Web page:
The Daily WTF

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The Daily WTF
The Daily WTF: Curious Perversions in Information Technology
Type of site
Software engineering disaster blog
Created by Alex Papadimoulis [1]
Alexa rank Negative increase 47,822 (April 2014)[2]
Registration optional
Launched 17 May 2004; 14 years ago (2004-05-17)
Current status active

The Daily WTF (also called Worse Than Failure from February to December 2007) is a humorous blog dedicated to "Curious Perversions in Information Technology". The blog, run by Alex Papadimoulis, "offers living examples of code that invites the exclamation ‘WTF!?'" (What The Fuck!?) [3] and "recounts tales of disastrous development, from project management gone spectacularly bad to inexplicable coding choices."[4]

In addition to horror stories, The Daily WTF "serve[s] as [a] repositor[y] of knowledge and discussion forums for inquisitive web designers and developers"[5] and has introduced several anti-patterns, including Softcoding,[6] the Inner-Platform Effect,[7] and IHBLRIA[8] (Invented Here But Let's Reinvent It Anyway).

The site also has an associated "Edition Française", a French-language edition headed up by Jocelyn Demoy, launched in March 2008,[9] as well as a Polish edition.


The website was started on 17 May 2004, when Papadimoulis posted an entry entitled "Your Daily Cup of WTF" on his blog as a means of simply complaining about the quality of development at his then current employer.[10] On his third such post, a reader of his blog suggested that he start a new website dedicated exclusively to such humorous "bad code" postings.[11] A few days later, he registered domain name and began posting stories from readers of the site.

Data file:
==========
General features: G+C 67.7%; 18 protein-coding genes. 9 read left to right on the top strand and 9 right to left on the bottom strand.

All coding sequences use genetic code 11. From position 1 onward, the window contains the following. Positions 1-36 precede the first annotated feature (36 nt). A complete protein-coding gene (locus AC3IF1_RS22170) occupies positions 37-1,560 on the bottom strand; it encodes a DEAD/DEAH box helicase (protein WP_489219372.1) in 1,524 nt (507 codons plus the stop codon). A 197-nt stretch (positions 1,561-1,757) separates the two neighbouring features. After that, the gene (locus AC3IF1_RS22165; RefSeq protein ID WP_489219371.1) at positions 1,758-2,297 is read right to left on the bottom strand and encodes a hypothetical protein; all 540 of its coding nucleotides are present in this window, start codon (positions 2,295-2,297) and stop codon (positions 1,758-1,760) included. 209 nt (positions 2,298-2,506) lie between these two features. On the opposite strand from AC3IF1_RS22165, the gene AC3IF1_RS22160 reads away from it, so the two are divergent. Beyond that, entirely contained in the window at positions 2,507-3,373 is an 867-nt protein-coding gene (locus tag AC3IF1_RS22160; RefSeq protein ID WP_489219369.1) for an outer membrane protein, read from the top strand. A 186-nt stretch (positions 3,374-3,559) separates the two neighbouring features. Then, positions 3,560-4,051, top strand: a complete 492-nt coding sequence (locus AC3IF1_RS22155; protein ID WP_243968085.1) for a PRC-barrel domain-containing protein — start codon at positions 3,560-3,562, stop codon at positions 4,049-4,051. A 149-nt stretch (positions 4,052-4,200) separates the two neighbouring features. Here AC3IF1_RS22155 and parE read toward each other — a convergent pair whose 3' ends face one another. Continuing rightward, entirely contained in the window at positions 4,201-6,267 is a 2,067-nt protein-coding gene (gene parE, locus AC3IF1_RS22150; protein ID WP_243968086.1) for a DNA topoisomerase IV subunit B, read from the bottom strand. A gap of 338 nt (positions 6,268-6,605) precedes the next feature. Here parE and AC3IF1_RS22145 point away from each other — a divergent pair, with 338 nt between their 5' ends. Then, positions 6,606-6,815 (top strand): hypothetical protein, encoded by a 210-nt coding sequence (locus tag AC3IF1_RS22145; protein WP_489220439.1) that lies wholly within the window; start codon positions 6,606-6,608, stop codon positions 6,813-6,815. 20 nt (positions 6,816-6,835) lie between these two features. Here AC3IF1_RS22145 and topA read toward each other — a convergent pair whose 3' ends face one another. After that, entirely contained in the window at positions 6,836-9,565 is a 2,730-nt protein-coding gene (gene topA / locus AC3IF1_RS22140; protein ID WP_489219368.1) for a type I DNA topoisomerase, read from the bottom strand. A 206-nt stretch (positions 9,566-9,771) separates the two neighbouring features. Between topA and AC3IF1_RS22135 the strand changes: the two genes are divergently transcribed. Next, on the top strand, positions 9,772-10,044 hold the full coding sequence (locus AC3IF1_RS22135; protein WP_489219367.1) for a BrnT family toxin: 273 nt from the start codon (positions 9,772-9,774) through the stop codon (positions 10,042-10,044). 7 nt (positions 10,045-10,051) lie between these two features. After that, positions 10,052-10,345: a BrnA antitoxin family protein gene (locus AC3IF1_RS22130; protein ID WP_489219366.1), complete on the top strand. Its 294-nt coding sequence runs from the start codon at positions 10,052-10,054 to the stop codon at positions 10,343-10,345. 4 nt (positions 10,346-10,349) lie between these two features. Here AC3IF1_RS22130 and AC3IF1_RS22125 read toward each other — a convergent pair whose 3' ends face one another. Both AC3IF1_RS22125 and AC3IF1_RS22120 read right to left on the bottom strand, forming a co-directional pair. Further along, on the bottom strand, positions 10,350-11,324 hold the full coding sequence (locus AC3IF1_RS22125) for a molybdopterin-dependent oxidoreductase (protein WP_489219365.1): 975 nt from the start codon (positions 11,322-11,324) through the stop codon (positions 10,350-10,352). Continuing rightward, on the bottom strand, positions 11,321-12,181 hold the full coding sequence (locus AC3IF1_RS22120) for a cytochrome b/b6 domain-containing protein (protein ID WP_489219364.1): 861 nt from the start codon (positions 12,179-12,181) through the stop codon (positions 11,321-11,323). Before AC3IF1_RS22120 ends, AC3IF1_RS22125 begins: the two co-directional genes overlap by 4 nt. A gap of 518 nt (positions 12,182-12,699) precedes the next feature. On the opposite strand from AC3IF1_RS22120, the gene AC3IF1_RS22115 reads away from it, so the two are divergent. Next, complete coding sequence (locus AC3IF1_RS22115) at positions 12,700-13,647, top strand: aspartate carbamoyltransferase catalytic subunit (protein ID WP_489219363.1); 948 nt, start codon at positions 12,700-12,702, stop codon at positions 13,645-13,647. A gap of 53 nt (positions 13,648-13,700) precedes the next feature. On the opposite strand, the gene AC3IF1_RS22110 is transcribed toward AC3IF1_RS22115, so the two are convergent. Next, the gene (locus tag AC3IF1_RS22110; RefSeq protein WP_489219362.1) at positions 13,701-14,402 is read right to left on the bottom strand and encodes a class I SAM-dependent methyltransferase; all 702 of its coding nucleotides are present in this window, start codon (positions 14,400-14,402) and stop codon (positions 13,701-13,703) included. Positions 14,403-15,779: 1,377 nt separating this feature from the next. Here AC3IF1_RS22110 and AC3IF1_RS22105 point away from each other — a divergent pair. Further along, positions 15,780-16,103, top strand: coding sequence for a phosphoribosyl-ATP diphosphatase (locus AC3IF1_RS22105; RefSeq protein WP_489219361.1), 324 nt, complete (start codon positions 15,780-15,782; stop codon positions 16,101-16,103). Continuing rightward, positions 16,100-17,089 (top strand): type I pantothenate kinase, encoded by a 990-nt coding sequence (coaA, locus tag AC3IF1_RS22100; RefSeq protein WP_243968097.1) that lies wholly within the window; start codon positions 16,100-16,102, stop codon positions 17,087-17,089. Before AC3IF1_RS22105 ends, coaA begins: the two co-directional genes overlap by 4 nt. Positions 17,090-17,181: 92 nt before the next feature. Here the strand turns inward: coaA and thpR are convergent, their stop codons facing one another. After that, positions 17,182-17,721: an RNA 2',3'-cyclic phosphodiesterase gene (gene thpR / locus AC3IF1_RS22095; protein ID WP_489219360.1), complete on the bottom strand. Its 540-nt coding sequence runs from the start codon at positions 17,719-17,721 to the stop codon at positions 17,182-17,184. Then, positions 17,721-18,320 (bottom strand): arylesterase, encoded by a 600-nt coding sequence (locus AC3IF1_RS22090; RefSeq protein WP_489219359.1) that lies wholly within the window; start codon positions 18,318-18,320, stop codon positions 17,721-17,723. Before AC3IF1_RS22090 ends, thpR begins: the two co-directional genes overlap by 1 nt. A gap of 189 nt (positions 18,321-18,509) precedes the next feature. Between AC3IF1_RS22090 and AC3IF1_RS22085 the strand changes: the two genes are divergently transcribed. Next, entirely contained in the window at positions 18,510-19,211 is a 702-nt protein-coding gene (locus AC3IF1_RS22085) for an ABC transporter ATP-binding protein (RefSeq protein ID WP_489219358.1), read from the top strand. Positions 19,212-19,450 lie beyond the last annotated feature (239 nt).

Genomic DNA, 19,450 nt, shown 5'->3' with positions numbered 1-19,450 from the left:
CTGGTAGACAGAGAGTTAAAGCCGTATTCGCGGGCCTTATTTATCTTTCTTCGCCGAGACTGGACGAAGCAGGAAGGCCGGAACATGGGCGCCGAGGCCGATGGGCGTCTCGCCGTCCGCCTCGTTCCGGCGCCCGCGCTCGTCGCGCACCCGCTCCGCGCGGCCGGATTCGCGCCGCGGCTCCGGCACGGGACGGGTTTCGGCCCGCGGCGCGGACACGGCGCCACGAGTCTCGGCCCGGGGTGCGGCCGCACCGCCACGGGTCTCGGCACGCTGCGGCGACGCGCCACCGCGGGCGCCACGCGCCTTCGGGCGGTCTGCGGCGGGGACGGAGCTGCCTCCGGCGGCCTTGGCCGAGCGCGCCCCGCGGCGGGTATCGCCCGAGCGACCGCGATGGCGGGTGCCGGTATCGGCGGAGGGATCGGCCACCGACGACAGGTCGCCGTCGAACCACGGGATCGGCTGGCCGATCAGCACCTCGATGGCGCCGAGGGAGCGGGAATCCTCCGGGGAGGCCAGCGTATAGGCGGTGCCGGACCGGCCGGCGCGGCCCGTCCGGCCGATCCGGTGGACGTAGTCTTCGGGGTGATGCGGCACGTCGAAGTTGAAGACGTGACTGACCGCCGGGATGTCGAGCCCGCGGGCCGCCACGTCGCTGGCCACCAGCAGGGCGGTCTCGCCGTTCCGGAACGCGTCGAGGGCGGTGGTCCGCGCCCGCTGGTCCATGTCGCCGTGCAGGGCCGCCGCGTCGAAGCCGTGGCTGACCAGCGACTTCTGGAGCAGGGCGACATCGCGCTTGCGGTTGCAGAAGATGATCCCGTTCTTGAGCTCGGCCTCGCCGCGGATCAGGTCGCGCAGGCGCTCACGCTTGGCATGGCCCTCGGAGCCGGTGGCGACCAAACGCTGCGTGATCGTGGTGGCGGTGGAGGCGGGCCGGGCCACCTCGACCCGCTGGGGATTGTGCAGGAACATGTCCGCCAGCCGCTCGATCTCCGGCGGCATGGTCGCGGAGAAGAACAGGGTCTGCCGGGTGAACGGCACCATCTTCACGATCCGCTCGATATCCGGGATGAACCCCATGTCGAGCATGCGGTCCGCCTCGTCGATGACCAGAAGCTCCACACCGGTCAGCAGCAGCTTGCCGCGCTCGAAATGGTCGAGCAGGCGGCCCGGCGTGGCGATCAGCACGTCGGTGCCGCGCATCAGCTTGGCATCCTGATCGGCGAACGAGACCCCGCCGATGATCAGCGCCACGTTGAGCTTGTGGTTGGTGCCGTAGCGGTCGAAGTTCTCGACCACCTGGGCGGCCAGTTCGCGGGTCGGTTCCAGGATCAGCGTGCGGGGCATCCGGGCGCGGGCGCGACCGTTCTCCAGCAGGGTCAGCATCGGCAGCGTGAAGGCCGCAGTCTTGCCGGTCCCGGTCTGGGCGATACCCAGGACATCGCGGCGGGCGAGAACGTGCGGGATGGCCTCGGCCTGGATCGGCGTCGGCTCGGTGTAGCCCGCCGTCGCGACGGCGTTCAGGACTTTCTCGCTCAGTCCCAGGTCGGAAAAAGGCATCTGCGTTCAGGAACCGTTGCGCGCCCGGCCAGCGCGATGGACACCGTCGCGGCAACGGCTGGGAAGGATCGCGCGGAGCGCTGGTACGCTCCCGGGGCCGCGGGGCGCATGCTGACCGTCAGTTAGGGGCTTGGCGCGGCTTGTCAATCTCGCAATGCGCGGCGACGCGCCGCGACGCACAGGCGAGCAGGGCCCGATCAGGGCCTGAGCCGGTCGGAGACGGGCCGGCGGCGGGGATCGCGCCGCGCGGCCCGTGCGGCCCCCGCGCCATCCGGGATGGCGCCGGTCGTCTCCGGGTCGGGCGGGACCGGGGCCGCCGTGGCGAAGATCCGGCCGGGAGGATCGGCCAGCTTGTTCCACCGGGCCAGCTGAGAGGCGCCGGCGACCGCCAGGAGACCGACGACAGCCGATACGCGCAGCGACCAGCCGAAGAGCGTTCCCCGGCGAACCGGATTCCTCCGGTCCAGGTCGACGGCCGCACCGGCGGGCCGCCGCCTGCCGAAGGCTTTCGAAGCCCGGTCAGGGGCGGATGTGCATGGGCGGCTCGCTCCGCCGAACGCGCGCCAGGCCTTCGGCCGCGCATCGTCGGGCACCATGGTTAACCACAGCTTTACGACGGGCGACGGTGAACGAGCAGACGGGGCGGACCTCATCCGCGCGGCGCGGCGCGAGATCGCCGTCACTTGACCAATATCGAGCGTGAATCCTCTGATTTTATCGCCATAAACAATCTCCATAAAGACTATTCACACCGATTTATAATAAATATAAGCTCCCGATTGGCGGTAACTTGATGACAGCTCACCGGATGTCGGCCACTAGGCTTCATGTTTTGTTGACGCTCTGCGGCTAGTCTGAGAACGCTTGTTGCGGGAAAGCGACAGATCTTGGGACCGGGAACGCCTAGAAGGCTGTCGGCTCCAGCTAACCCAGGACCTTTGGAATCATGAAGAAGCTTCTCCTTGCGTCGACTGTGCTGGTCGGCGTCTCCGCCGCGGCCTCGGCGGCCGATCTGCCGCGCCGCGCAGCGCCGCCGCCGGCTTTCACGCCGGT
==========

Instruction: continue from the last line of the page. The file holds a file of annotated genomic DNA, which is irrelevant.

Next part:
The content of the site kept evolving, and the body of articles was split into several columns. On 2 November 2006 Papadimoulis starting running code samples as articles entitled the "Code Snippets of the Day", "CodeSOD" for short. Originally edited by Tim Gallagher, the column was taken over by Derrick Pallas (now the sole editor of CodeSOD) as well as Devin Moore and Mike Nuss on 2 January 2007. On 12 February 2007 Jake Vinson started a new column, "Error'd", based on the old monthly series "Pop-Up Potpourri".

The site was renamed to "Worse Than Failure" on 24 February 2007 because "'Daily' and 'What The F*' didn’t quite describe it anymore". Papadimoulis also did not enjoy explaining the meaning "WTF" to people unfamiliar to the phrase, as it contains profanity.[12] This was not without controversy, and some readers threatened to stop reading the site because of this.[13] The change was reverted on December 12, 2007,[14] after a short and tongue-in-cheek stint as "The Daily Worse Than Failure".[15]

Olympiad of Misguided Geeks[edit]

Olympiad of Misguided Geeks at Worse Than Failure (abbr. OMGWTF) was a programming contest to "solve an incredibly simple problem using the most obscenely convoluted way imaginable".[16] It was started by Alex Papadimoulis because he wanted "to try out something new on [the] site." Contestants for the OMGWTF contest were encouraged to focus on writing "clever code" (code which is unconventional and solves a problem that may or may not be solvable with conventional means) as opposed to "ugly code" (single letter variable names, no subroutines, and so on).

The goal of the first (and so far, only) contest was to "implement the logic for a four-function calculator." It ran from 24 April 2007 to 14 May 2007[17] and received over 350 submissions[18] which were then judged by popular technology bloggers Raymond Chen, Jeremy Zawodny and Joel Spolsky.[19]

The winning entry was Stephen Oberholtzer’s "Buggy 4-Function Calculator",[20][21] which, according to judge Joel Spolsky "best exemplifies what real-world code looks like ... [it's] not just bad code, [it's] believable bad code." In addition to "a High-Resolution JPEG of an Official Olympiad of Misguided Geeks at Worse Than Failure First Prize Trophy," the winner received a 15-inch MacBook Pro.

Notable guest appearances[edit]

In addition to the mostly anonymous stories, several prominent figures have written stories they’ve encountered in their professional experience:

See also[edit]


External links[edit]